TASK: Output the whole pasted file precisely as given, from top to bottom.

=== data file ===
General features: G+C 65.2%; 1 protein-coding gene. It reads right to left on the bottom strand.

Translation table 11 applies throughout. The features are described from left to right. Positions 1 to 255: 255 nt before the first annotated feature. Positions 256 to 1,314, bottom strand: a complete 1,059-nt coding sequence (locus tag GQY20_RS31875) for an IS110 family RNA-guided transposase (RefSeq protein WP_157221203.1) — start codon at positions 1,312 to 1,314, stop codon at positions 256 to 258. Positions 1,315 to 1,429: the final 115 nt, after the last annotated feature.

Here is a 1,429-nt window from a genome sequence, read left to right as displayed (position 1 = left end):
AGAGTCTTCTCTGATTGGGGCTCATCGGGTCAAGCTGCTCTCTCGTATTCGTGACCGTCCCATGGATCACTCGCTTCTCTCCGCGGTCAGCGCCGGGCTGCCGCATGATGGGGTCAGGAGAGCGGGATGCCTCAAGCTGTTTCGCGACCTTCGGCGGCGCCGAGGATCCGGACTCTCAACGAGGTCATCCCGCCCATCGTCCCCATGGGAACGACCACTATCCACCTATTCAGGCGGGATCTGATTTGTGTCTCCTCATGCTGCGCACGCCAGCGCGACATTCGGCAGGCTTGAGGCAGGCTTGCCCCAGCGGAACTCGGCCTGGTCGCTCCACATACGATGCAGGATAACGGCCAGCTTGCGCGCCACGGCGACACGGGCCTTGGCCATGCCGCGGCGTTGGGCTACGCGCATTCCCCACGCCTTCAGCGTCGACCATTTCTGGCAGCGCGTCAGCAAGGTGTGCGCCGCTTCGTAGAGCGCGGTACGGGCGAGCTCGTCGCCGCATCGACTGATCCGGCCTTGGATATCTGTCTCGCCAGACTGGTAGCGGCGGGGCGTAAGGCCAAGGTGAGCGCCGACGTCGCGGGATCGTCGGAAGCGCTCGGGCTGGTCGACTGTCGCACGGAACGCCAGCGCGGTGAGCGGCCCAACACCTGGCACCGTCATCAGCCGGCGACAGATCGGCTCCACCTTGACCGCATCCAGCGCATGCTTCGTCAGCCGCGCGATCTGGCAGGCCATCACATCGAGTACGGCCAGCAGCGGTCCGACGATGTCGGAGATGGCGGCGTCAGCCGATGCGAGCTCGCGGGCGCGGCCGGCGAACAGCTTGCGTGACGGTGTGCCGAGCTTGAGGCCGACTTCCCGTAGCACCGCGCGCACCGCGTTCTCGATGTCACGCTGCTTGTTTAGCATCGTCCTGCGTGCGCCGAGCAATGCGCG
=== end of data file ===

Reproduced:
General features: G+C 65.2%; 1 protein-coding gene. It reads right to left on the bottom strand.

Translation table 11 applies throughout. The features are described from left to right. Positions 1 to 255: 255 nt before the first annotated feature. Positions 256 to 1,314, bottom strand: a complete 1,059-nt coding sequence (locus tag GQY20_RS31875) for an IS110 family RNA-guided transposase (RefSeq protein WP_157221203.1) — start codon at positions 1,312 to 1,314, stop codon at positions 256 to 258. Positions 1,315 to 1,429: the final 115 nt, after the last annotated feature.

Here is a 1,429-nt window from a genome sequence, read left to right as displayed (position 1 = left end):
AGAGTCTTCTCTGATTGGGGCTCATCGGGTCAAGCTGCTCTCTCGTATTCGTGACCGTCCCATGGATCACTCGCTTCTCTCCGCGGTCAGCGCCGGGCTGCCGCATGATGGGGTCAGGAGAGCGGGATGCCTCAAGCTGTTTCGCGACCTTCGGCGGCGCCGAGGATCCGGACTCTCAACGAGGTCATCCCGCCCATCGTCCCCATGGGAACGACCACTATCCACCTATTCAGGCGGGATCTGATTTGTGTCTCCTCATGCTGCGCACGCCAGCGCGACATTCGGCAGGCTTGAGGCAGGCTTGCCCCAGCGGAACTCGGCCTGGTCGCTCCACATACGATGCAGGATAACGGCCAGCTTGCGCGCCACGGCGACACGGGCCTTGGCCATGCCGCGGCGTTGGGCTACGCGCATTCCCCACGCCTTCAGCGTCGACCATTTCTGGCAGCGCGTCAGCAAGGTGTGCGCCGCTTCGTAGAGCGCGGTACGGGCGAGCTCGTCGCCGCATCGACTGATCCGGCCTTGGATATCTGTCTCGCCAGACTGGTAGCGGCGGGGCGTAAGGCCAAGGTGAGCGCCGACGTCGCGGGATCGTCGGAAGCGCTCGGGCTGGTCGACTGTCGCACGGAACGCCAGCGCGGTGAGCGGCCCAACACCTGGCACCGTCATCAGCCGGCGACAGATCGGCTCCACCTTGACCGCATCCAGCGCATGCTTCGTCAGCCGCGCGATCTGGCAGGCCATCACATCGAGTACGGCCAGCAGCGGTCCGACGATGTCGGAGATGGCGGCGTCAGCCGATGCGAGCTCGCGGGCGCGGCCGGCGAACAGCTTGCGTGACGGTGTGCCGAGCTTGAGGCCGACTTCCCGTAGCACCGCGCGCACCGCGTTCTCGATGTCACGCTGCTTGTTTAGCATCGTCCTGCGTGCGCCGAGCAATGCGCG